• BACKGROUND: Very few studies have examined whether a long-term beneficial effect of physical activity on lung function can be influenced by living in polluted urban areas.OBJECTIVE: We assessed whether annual average residential concentrations of nitrogen dioxide (NO2) and particulate matter with aerodynamic diameters < 2.5 μm (PM2.5) and <10 μm (PM10) modify the effect of physical activity on lung function among never- (N = 2801) and current (N = 1719) smokers in the multi-center European Community Respiratory Health Survey.METHODS: Associations between repeated assessments (at 27-57 and 39-67 years) of being physically active (physical activity: ≥2 times and ≥1 h per week) and forced expiratory volume in 1 s (FEV1) and forced vital capacity (FVC) were evaluated using adjusted mixed linear regression models. Models were conducted separately for never- and current smokers and stratified by residential long-term NO2, PM2.5 mass and PM10 mass concentrations (≤75th percentile (low/medium) versus >75th percentile (high)).RESULTS: Among current smokers, physical activity and lung function were positively associated regardless of air pollution levels. Among never-smokers, physical activity was associated with lung function in areas with low/medium NO2, PM2.5 mass and PM10 mass concentrations (e.g. mean difference in FVC between active and non-active subjects was 43.0 mL (13.6, 72.5), 49.5 mL (20.1, 78.8) and 49.7 mL (18.6, 80.7), respectively), but these associations were attenuated in high air pollution areas. Only the interaction term of physical activity and PM10 mass for FEV1 among never-smokers was significant (p-value = 0.03).CONCLUSIONS: Physical activity has beneficial effects on adult lung function in current smokers, irrespective of residential air pollution levels in Western Europe. Trends among never-smokers living in high air pollution areas are less clear.
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  • Marcon, Alessandro, et al. (författare)
  • Airway responsiveness to methacholine and incidence of COPD : an international prospective cohort study
  • 2018
  • Ingår i: Thorax. - : BMJ PUBLISHING GROUP. - 0040-6376 .- 1468-3296. ; 73:9, s. 825-832
  • Tidskriftsartikel (refereegranskat)abstract
    • Background: It has been debated, but not yet established, whether increased airway responsiveness can predict COPD. Recognising this link may help in identifying subjects at risk.Objective: We studied prospectively whether airway responsiveness is associated with the risk of developing COPD.Methods: We pooled data from two multicentre cohort studies that collected data from three time points using similar methods (European Community Respiratory Health Survey and Swiss Cohort Study on Air Pollution and Lung and Heart Diseases in Adults). We classified subjects (median age 37 years, 1st–3rd quartiles: 29–44) by their level of airway responsiveness using quintiles of methacholine dose–response slope at the first examination (1991–1994). Then, we excluded subjects with airflow obstruction at the second examination (1999–2003) and analysed incidence of COPD (postbronchodilator FEV1/FVC below the lower limit of normal) at the third examination (2010–2014) as a function of responsiveness, adjusting for sex, age, education, body mass index, history of asthma, smoking, occupational exposures and indicators of airway calibre.Results: We observed 108 new cases of COPD among 4205 subjects during a median time of 9 years. Compared with the least responsive group (incidence rate 0.6 per 1000/year), adjusted incidence rate ratios for COPD ranged from 1.79 (95% CI 0.52 to 6.13) to 8.91 (95% CI 3.67 to 21.66) for increasing airway responsiveness. Similar dose–response associations were observed between smokers and non-smokers, and stronger associations were found among subjects without a history of asthma or asthma-like symptoms.Conclusions: Our study suggests that increased airway responsiveness is an independent risk factor for COPD. Further research should clarify whether early treatment in patients with high responsiveness can slow down disease progression.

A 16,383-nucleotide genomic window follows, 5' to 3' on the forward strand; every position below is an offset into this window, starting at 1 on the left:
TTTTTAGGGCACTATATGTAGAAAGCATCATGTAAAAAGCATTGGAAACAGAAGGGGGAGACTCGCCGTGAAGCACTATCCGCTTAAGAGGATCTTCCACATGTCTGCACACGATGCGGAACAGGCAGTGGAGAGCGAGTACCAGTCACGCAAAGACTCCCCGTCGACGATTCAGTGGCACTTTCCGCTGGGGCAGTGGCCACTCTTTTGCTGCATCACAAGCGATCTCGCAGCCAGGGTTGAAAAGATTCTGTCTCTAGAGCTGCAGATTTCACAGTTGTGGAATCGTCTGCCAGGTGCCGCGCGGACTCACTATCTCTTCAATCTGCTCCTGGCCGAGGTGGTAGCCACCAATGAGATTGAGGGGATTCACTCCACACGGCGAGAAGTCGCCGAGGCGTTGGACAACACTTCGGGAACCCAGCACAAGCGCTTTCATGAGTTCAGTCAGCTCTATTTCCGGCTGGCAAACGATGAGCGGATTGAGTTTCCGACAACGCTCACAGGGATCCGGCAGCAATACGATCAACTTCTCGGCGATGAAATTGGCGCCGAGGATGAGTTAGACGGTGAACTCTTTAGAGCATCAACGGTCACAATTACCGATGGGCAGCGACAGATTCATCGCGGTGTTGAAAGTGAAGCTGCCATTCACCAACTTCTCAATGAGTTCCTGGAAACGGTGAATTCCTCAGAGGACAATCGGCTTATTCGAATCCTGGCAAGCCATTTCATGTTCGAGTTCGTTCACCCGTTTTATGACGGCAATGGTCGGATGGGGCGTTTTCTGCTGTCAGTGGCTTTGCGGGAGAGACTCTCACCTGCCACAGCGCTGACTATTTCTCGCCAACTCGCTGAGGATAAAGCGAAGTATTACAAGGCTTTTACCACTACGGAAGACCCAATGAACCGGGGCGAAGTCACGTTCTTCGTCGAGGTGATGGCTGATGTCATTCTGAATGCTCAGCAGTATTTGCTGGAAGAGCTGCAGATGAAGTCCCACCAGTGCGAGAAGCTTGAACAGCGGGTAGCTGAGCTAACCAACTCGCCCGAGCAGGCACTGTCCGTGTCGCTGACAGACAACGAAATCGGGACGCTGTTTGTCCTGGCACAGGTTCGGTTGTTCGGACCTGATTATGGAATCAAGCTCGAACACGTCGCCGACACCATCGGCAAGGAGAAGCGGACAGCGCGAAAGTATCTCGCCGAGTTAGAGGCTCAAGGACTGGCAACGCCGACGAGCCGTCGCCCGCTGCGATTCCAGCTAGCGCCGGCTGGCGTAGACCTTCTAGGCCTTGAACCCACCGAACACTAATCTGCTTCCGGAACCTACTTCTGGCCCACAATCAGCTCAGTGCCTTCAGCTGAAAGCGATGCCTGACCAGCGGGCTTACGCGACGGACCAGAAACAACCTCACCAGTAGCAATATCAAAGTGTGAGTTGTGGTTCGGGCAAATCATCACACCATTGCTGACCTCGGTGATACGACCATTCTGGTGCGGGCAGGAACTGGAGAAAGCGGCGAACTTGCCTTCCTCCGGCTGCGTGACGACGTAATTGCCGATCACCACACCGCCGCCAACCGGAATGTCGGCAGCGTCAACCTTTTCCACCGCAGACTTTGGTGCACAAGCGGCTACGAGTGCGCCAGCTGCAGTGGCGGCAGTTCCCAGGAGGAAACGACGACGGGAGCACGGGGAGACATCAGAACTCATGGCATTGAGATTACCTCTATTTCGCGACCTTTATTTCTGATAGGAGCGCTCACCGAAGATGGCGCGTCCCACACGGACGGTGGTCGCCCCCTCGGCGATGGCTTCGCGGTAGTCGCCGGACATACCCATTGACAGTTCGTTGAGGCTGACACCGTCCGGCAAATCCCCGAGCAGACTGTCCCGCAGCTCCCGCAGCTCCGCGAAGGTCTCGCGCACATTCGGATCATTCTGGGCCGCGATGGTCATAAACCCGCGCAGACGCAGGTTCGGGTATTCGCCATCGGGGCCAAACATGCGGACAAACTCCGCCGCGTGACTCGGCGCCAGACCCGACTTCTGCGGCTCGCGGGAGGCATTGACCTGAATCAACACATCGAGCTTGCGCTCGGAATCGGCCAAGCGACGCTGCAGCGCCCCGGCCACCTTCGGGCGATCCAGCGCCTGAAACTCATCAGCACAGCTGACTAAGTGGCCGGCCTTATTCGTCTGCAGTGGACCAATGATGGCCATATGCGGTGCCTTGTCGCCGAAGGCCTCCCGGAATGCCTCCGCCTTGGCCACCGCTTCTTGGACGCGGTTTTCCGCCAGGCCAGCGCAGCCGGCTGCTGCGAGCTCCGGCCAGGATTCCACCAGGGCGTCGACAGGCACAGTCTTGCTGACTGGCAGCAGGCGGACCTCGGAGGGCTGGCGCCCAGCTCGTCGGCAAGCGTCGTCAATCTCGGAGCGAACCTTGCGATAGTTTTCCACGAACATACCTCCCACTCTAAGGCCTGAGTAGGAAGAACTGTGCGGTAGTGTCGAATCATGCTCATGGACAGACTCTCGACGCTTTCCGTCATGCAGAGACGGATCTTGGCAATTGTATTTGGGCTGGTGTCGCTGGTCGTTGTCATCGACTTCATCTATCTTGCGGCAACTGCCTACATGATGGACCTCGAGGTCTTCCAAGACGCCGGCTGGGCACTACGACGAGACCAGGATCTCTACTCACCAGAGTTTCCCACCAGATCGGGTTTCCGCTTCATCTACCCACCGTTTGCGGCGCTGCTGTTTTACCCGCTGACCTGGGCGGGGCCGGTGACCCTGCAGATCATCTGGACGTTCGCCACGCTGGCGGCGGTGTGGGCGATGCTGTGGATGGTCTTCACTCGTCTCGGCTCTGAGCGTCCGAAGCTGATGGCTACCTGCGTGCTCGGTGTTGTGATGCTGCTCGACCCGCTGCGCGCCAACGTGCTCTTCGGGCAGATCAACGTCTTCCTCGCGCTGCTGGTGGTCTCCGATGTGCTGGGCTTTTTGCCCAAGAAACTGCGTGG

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  • Moitra, Subhabrata, et al. (författare)
  • Effect of asthma on the development of obesity among adults : Results of the European Community Respiratory Health Survey (ECRHS)
  • 2018
  • Ingår i: European Respiratory Journal. - : European Respiratory Society. - 0903-1936 .- 1399-3003. ; 52
  • Tidskriftsartikel (övrigt vetenskapligt)abstract
    • Introduction: Obesity has been associated with asthma, however the reverse relation has recently been observed among children.Objective: To investigate whether asthma contributes to obesity incidence in adults.Methods: The ECRHS is a cohort study with two follow-ups around, 10-years (ECRHS-II) and 20-years (ECRHS-III) after enrolment. Participants with obesity (BMI>30kg/m2) at baseline were excluded (n=957), leaving 8618 non-obese subjects who participated in at least one follow-up. Asthmatics were described if the subjects reported ever having asthma and had an asthma attack or woke up by an attack of shortness of breath in last 12 months or on current asthma medication. We evaluated the association between: (1) asthma at baseline (ECRHS-I) and obesity at ECRHS-II; and (2) newly reported asthma at ECRHS-II and obesity at ECRHS-III.Results: 10.2% of asthmatics at baseline developed obesity after 10 years compared to 7.7% of non-asthmatics (Age, sex & country-adjusted relative risk: 1.26; 95% confidence interval: 1.03-1.55). Further adjustment for BMI at baseline slightly reduced this risk (RR:1.2; 95%CI: 1.0-1.4). Obesity risk was highest for those developing asthma in adulthood (RR:1.37; 95%CI: 1.01-1.86) compared to those with childhood onset asthma (RR: 1.13; 95%CI: 0.83-1.53). Asthmatics who were non-atopic at baseline had a higher risk of developing obesity at 1st follow up (RR: 1.47; 95%CI: 1.15-1.86). Similar trend was observed in newly reported asthmatics in ECRHS-II and increased obesity risk at the final follow up ECRHS-III (RR: 1.22; 95%CI: 0.86-1.73).Conclusion: These results suggest that asthmatics are at a higher risk of developing obesity.